In addition to proteins served at meals, carbohydrates are also getting an upgrade. Traditional sauces for pasta such as carbonara and Bolognese are being ousted by more sophisticated and worldly sauces like arrabiata, boscaiola, and puttanesca.
New pasta styles are also making an appearance like orechiette and panzerotto, upstaging classics like penne and spaghetti. Sides like potatoes are going healthy with cholesterol-free fried potato sides like Israel' Bisball Crispy Mashed Potato Balls with Vegetables. Gluten, lactose, and cholesterol-free waffle fries in Finland are among the exciting international potato trends.
Italian, closely followed by Indian were the two most popular ethnic flavors among global products in 2010. Indian flavors like tikka, jalfrezi, masala and korma variations are appearing in snack, soup and ready-made products worldwide. In addition, ethnic flavor descriptors are becoming more specific.
Instead of a product touting the Indian food flavor description of "curry", it's now becoming more specific to the different kinds of curry available, like masala or korma, (one spicier than the other).
More tropical flavors and "super fruits" are also becoming more popular among today's consumers. Coconut, mango, and mandarin and veggie/fruit combo flavors are gaining recognition along with less known berries like gooseberry, cloudberry and loganberry. Colorful and edible flower petals are also being added to bagged salad mixes to add aromatic components to foods. Extreme seasonings like McCormick's Screamer Buffalo Wings Seasoning Mix along with fusion sauces that join two or more cuisines are also appearing more on shelves.
When it comes to snacking, healthier snack bars are on the rise. Especially if they incorporate ingredients like super fruit fusions, yogurt, dark chocolate, real fruit pieces, and multiple nuts, seeds and grains to add flavor and function.
Among consumers top 10 global health issues, avoiding cancer, maintaining mental sharpness and heart health are all influencing what kind of products they buy. Fortifying kids food are also becoming a trend. Samyang's in South Korea has created a product called Our Kid Wellbeing Cookie Mix which is fortified with nine vitamins and calcium.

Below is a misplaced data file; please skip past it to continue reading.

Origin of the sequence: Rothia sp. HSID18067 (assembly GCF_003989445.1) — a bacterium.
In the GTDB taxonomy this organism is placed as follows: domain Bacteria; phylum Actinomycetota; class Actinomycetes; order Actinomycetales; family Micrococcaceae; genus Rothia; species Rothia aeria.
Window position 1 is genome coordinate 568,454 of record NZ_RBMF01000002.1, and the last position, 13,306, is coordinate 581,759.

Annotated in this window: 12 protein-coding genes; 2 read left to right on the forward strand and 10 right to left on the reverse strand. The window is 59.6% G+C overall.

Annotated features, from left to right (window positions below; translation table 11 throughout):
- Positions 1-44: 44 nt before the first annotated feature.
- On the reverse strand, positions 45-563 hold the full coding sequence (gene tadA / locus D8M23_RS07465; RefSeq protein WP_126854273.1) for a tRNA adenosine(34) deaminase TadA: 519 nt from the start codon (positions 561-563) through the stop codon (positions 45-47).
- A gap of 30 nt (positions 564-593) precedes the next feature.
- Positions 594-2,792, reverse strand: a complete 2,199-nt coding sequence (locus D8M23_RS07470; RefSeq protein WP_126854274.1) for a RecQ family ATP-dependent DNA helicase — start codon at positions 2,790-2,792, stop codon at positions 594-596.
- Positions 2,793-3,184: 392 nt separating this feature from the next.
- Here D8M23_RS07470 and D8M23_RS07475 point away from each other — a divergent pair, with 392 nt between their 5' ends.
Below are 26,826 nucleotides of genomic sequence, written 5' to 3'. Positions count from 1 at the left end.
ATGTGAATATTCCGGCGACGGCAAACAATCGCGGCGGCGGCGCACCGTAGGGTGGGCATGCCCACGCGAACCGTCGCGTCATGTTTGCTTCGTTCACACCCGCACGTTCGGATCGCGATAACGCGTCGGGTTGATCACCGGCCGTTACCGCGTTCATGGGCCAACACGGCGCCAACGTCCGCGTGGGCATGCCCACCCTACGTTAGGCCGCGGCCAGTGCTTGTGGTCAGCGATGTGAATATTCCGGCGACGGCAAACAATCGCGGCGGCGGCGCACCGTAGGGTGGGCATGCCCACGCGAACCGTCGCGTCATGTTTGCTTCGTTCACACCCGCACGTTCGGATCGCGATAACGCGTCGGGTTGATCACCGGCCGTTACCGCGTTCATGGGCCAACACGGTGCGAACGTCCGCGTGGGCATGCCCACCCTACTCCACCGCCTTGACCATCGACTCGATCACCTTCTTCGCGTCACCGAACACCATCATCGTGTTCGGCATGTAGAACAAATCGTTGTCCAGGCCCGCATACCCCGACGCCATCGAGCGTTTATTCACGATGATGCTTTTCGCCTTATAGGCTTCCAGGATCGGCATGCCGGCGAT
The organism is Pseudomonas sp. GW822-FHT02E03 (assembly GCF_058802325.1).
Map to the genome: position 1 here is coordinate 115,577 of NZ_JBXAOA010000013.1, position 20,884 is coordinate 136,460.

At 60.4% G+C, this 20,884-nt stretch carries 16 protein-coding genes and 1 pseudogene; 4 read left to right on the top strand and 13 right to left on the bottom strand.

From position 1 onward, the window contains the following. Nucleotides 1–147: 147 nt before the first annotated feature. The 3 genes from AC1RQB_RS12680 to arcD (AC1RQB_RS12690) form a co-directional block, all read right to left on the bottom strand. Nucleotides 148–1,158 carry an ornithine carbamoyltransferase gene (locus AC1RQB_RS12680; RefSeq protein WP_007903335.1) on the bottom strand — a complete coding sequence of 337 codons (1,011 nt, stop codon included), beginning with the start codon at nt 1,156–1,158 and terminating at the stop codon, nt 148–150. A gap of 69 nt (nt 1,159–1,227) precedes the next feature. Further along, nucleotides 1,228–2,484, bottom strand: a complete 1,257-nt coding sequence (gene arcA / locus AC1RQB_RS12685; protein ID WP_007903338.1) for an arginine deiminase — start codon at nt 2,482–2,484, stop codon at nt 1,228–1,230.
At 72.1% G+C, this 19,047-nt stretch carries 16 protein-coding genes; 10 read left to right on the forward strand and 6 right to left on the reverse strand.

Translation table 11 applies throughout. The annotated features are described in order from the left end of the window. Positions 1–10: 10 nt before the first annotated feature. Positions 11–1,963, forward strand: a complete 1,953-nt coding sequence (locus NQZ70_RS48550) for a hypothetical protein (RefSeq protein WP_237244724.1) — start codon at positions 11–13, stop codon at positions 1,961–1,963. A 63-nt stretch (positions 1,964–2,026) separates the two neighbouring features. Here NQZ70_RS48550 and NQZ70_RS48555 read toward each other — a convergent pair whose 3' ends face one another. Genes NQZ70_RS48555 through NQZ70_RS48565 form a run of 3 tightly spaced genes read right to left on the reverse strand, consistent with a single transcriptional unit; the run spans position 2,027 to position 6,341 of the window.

Sugar-free diet coffees, special energizing breakfast coffees and coffees flavored with Asian ginger, mocha or chocolate are also up and coming trends. Green tea with more than the normal number of antioxidants and Lassi, a traditional Indian dairy drink is gaining popularity.
Walmart Shutters Its Marketside Stores
Massive chain's first experiment with smaller stores judged a flop10/14/2011ConsumerAffairsBy James R. Hood
Marketside locationsWalmart has reportedly given up on Marketside, its experimental small grocery stores featuring prepared meals and f...
Walmart has reportedly given up on Marketside, its experimental small grocery stores featuring prepared meals and fresh food.
The company launched the format in 2008 with stores in Mesa, Chandler, Gilbert and Tempe, Arizona, hoping to recreate the "bodega" feeling that characterizes many small mom-and-pop stores in urban areas.
Just what went wrong isn't known but Mouth by Southwest, a regional publication, reports that the Arizona stores will close next Friday, Oct. 21.
Walmart continues to operate a handful of Walmart Express stores in test markets in North Carolina, Arkansas and Chicago.
It is also experimenting with a concept called the Walmart Neighborhood, about twice the size of Marketside stores and emphasizing low-cost groceries, prescriptions and household products. It opened its newest Neighborhood store in Orlando earlier this week.
“With our smaller format, our store is perfect for those on the go. Whether they’re stocking up or need to pick up just a few items, our customers will be able to find what they need quickly and easily,” said Orlando store manager Paula Heath. “Our customers will be able to find familiar brands and local products at great values, right in their own neighborhood.”